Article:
• Raul de Sá Correia (May 1900 - 8 December 1993), municipal secretary (1934), responsible for the construction of the library, museum and archive.[5] On his retirement he was named honorary citizen of the municipality and attributed a commemorative medal marking the 7th centenary of Vila Flor; a year later President Mário Soares honored him with Order of Henry the Navigator; and on his death a bronze bust was erected in front of his former home, and a hall in the museum dedicated to him.[5]
  • Francisco Maria Guerra (1876 - 1962), lawyer and administrator of the municipality of Miranda do Douro; conservator of the district land registry and president of the municipality of Vila Flor (1933-1946), he was responsible for a series of public works including the construction of several primary schools, bridges, cemeteries, warehouses, fountains, the opening of many municipal roads, squares and avenues, including Avenida Marechal Carmona.[5] He was honored with the Military Order of Christ, and in 1962 (following his death), a bronze statue was erected in his honor.[5]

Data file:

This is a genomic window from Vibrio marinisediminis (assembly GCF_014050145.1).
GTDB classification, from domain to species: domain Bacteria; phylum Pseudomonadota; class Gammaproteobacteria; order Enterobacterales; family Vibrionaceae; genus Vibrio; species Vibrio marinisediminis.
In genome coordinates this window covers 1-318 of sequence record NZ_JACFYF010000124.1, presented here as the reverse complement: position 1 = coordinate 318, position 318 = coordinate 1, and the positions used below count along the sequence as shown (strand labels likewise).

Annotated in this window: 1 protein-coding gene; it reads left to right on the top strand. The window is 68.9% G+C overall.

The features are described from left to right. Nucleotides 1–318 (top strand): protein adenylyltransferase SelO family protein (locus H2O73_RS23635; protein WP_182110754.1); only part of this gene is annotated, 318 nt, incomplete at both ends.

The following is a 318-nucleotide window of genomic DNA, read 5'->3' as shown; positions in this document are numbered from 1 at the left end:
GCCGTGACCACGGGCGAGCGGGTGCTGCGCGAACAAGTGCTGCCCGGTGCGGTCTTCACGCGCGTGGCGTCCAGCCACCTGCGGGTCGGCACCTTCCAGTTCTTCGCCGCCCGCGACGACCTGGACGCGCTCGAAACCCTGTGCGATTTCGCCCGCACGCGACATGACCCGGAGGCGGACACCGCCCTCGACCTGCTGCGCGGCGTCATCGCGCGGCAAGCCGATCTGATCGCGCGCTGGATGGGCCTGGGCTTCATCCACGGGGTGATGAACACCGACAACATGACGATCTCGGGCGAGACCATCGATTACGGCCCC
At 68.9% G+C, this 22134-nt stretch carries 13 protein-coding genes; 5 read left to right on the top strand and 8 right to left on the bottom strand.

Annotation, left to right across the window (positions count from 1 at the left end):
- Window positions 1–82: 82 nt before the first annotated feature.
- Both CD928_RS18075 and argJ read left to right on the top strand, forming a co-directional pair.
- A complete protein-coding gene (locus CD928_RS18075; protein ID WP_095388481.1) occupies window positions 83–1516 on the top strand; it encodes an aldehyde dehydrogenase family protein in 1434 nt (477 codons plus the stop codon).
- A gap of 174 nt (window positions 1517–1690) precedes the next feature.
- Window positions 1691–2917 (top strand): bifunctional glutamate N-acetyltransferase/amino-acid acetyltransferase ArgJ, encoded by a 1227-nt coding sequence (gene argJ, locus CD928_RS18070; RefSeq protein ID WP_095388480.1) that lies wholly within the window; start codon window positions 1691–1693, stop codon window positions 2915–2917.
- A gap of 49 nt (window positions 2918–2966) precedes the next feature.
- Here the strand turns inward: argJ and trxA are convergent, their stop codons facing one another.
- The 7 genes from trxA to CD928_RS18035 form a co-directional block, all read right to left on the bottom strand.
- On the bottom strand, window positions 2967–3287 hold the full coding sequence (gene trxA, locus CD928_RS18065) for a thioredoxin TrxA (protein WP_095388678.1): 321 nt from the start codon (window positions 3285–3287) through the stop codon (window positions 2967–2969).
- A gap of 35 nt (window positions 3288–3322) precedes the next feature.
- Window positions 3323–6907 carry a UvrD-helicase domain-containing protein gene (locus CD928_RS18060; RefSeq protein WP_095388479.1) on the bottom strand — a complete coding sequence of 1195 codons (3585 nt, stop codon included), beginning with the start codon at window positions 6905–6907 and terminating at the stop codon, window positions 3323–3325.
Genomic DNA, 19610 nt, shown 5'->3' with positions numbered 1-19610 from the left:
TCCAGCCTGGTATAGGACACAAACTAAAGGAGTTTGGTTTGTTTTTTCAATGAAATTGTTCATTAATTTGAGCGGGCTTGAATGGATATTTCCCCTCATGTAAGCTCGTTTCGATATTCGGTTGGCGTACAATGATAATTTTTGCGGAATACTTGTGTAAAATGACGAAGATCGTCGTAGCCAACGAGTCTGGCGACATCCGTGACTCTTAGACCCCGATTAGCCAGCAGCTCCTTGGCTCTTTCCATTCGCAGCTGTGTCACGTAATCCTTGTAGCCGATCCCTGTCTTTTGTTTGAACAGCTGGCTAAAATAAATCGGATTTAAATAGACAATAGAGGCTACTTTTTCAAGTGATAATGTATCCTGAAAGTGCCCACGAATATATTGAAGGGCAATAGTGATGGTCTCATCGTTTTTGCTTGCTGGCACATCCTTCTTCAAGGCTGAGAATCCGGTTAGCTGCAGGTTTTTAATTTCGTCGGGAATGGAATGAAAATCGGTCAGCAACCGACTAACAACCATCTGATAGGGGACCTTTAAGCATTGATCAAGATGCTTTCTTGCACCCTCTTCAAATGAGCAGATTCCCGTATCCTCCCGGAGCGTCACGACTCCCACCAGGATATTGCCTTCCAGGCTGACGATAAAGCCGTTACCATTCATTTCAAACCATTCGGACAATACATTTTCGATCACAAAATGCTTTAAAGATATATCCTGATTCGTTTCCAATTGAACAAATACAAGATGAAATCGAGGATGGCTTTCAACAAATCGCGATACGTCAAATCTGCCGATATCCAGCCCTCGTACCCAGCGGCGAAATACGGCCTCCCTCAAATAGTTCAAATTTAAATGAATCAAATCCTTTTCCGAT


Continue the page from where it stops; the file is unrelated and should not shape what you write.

1. ^ INE, ed. (2010), Censos 2011 - Resultadas Preliminares [2011 Census - Preliminary Results] (in Portuguese), Lisbon, Portugal: Instituto Nacional de Estatística, retrieved 1 January 2012 
  2. ^ IGP, ed. (2010), Carta Administrativa Oficial de Portugal (in Portuguese), Lisbon, Portugal: Instituto Geográfico Português, retrieved 1 January 2012 
  3. ^ a b c d e Câmara Municipal, ed. (2013), História (in Portuguese), Vila Flor, Portugal, retrieved 24 August 2013 
  4. ^ Diário da República. "Law nr. 11-A/2013, pages 552 130-131" (pdf) (in Portuguese). Retrieved 4 August 2014. 
  5. ^ a b c d e f g h Câmara Municipal, ed. (2013), Curiosidades (in Portuguese), Vila Flor, Portugal, retrieved 24 August 2013 

External links[edit]